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August 2004 Vol. 19, No. 8   RSS Feed for Undercurrent Issues
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Why Divers Die: Part I

...obesity, conditioning, denial

from the August, 2004 issue of Undercurrent   Subscribe Now

Diving is more than just a leisurely recreational activity. It can quickly turn into an extreme sport, with the risk of serious injury or death. Unexpected conditions and incidents can appear instantaneously. Good physical and mental conditioning can often make the difference between a memorable experience and a serious tragedy.

Annually, we review deaths recorded by the Divers Alert Network and try to make sense of them so that our readers can avoid fatal circumstances. A review of DAN's most current report, 2002, in which 89 deaths of American and Canadian recreational divers were recorded, reminded us of a letter we had recently received from a long-time dive operator in Hawaii:

"Operators around here have been noticing a disturbing trend of grossly overweight, horribly out-of-shape divers. The other day, of 10 divers on our boat, six were considerably overweight, two easily 100 lbs. overweight. One could barely haul himself up the ladder and was shaking so hard by the time he reached the top (a tiny distance) I was mentally reviewing my CPR. Another couldn't climb the ladder with the added weight of her gear. It's a bit frightening!"

For many overweight people, diving is a dream sport. They become weightless. They participate in an adventure. They can't hike or mountain bike, but they have a sport to call their own. But it's often a deadly sport. About 1/3 of those who died diving in 2002 were obese, some morbidly obese.

A diver's weight is often a clue to his or her physical conditioning. Take the case of the 48-yearold overweight fellow diving near the Halona Blowhole and the Here To Eternity cove. He surfaced with a group and then headed back alone to the cove. When he got within 15 feet of the shore, he yelled for help, and someone from the beach rushed into the water, grabbed him, and brought him to the beach. But he was not breathing, didn't have a pulse, and couldn't be resuscitated. The autopsy disclosed severe coronary arteriosclerosis, heart disease, emphysema, and that he was a heavy smoker.

A 49-year-old obese male making a wreck dive in a deep freshwater lake complained of fatigue prior to descending. He aborted the dive at 30 feet during the descent, visibly in distress. After ascending, he switched to his snorkel but then lost consciousness and sank below the surface. His dive buddy rushed to assist him, released his weight belt, and got him back to the surface, but he could not be resuscitated. He drowned.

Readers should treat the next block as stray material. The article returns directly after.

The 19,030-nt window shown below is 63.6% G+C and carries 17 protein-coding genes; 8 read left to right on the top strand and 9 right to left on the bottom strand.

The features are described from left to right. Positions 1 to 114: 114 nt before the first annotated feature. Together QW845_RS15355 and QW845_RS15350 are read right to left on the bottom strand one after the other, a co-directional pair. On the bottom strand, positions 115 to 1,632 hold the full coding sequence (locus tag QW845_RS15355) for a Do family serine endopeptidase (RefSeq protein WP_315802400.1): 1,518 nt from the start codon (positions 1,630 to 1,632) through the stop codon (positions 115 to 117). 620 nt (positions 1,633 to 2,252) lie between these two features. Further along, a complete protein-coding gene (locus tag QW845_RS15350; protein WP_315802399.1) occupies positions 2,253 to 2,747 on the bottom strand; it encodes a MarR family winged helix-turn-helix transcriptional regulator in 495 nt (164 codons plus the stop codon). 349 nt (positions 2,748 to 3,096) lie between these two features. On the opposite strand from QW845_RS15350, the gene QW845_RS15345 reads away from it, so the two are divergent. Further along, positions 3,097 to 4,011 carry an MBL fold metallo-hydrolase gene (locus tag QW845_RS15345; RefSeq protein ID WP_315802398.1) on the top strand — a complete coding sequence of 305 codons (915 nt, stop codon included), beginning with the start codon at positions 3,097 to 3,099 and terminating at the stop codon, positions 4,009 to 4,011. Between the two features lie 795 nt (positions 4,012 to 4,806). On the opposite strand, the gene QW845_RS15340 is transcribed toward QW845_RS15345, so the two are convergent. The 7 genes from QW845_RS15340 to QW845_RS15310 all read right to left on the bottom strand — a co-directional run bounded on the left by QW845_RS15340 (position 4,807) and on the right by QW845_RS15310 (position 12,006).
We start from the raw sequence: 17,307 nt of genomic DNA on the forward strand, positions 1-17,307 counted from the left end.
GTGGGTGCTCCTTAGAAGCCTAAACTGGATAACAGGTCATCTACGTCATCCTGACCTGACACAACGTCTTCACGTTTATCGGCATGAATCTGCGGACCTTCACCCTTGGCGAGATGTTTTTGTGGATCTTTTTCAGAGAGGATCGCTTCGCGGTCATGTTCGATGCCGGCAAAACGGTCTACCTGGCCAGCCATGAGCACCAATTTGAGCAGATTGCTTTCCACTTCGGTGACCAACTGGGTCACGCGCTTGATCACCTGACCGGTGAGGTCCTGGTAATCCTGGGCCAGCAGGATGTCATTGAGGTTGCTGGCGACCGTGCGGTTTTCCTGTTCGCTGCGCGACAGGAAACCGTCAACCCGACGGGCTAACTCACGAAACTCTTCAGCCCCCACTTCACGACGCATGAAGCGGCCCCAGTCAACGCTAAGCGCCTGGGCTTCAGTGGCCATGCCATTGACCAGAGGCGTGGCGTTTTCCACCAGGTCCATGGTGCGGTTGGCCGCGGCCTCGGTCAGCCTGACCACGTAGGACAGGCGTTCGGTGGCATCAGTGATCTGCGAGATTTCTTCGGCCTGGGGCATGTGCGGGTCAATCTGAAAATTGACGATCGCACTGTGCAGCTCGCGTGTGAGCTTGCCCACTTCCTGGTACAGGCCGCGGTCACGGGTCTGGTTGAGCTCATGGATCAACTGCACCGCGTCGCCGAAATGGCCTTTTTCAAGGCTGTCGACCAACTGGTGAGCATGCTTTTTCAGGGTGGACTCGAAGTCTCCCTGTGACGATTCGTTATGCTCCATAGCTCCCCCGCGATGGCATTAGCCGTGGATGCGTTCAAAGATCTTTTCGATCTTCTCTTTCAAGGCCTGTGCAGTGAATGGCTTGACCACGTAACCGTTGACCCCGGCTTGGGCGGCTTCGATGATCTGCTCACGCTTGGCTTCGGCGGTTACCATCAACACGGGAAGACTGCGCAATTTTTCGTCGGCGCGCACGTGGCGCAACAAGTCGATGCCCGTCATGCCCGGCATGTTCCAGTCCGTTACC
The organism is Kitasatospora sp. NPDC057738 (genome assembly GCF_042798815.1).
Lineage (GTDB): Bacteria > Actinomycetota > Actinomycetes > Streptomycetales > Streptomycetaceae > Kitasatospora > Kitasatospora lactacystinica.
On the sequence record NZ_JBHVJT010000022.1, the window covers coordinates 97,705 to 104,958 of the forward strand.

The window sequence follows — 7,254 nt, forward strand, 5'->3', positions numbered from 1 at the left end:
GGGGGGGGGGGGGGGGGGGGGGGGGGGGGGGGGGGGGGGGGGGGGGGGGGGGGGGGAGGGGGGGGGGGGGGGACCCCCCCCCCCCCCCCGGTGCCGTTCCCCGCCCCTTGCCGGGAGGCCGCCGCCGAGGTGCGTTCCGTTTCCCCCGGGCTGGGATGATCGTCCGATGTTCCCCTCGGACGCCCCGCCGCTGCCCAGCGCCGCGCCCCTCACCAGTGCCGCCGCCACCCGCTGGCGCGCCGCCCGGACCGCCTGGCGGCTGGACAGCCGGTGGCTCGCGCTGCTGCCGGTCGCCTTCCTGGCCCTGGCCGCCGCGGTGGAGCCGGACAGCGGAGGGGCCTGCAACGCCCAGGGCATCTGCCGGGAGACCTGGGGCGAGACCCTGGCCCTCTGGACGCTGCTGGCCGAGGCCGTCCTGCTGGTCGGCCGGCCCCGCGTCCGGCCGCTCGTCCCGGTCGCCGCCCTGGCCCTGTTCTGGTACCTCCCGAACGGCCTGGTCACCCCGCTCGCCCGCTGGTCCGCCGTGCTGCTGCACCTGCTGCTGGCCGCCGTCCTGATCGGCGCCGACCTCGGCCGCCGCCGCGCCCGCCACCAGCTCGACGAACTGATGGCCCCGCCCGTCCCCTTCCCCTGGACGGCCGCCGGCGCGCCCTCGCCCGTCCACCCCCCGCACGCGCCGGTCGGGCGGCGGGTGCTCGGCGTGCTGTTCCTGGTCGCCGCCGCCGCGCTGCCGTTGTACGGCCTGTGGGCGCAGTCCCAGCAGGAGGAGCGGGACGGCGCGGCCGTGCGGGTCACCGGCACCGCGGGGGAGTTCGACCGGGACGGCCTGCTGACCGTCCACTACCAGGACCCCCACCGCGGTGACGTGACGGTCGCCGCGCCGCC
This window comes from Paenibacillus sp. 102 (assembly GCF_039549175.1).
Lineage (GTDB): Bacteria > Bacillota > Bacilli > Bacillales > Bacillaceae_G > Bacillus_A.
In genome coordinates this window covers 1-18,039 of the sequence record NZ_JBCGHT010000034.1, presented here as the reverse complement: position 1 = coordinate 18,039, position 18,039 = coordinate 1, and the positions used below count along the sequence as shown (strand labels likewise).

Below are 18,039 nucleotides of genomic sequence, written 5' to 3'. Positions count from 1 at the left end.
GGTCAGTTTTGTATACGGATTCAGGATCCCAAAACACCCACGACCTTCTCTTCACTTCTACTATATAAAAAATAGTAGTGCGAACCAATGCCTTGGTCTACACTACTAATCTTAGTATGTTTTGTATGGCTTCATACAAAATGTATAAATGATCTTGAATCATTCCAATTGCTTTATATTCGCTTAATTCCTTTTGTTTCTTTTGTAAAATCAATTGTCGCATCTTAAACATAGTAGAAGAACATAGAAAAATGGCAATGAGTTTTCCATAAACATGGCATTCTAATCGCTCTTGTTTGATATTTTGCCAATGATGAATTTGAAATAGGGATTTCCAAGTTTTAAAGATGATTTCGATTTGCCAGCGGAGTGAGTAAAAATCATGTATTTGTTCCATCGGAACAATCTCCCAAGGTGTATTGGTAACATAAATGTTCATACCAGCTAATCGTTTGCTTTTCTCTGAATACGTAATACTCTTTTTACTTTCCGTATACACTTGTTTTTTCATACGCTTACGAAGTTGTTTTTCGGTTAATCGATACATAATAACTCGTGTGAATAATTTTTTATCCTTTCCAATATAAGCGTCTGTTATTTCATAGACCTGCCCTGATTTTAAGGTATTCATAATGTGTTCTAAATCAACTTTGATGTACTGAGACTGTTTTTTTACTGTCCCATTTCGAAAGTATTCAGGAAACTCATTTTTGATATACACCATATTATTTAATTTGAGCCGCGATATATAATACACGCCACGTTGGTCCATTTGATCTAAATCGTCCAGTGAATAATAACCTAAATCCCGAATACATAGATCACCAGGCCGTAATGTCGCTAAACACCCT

Making his first dive after a 10- year layoff, an obese 52-year-old became distressed 10 minutes into a shore entry dive to 30 fsw. He surfaced and told his instructor his heart was beating fast and he was having trouble breathing. Nevertheless, he went back down but surfaced again, breathing even harder and with more difficulty. He lost consciousness and could not be resuscitated.

According to the National Institutes of Health (NIH), an increase of 20 percent or more above your ideal body weight is where excess weight becomes a health risk. It's a greater problem for divers, because even easy diving is a stressor. And when long swims, struggles against currents, marching about carrying heavy tanks and weights, or climbing back into a bouncing boat gets added, the risk of a cardiac event increases dramatically. If you're concerned about your own weight, you can find a user-friendly body mass calculator at http://nhlbisupport.com/bmi/bmicalc.htm.

A 54-year-old male student in an open-water certification course had a medical history that included insulin-requiring diabetes and hypertension. His physician advised him to at least have an exercise stress test prior to taking the course, but he ignored the advice. He made a shore entry for his very first open-water dive. After completing the skills test and spending time at 15 fsw, he surfaced complaining of chest pain. The diver lost consciousness while being helped to shore. The medical examiner determined the cause of death to be cardiovascular disease.

As divers age, so do their hearts and cardiovascular systems. You owe it to yourself to ensure that yours are in good shape, and only the proper tests will tell you. Only then can you decide whether the risks are worth the rewards. After all, some people who fully well know they have problems will still decide to go diving, either because it's worth the risk ... or they are in denial.

A 69-year-old advanced open water diver entered the water off a boat but never descended. He swam back to the boat and collapsed and couldn't be resuscitated. He was morbidly obese, had a 100-plus pack-a-year history of cigarette smoking and had undergone coronary artery angioplasty with a stent placed. A heart attack got him. (Of course, smoking and diving are incompatible, but don't tell that to the crews of too many dive boats.)

Ron Lennerd, a 63-year-old obese diver from Pacific Beach, CA, who had not dived for 30 years made a night dive in La Jolla Cove (30 years out of the water? Reason enough not to make a night shore dive). He controlled hypertension with a medication, had a heart attack six years ago, and wore a pacemaker. He and two buddies made a shore entry night dive during rough seas in kelp to collect lobster. He struggled on the surface and got hung up in kelp. His buddies went to free him and found him floating face down. They were unable to revive him.

Coming up: equipment problems

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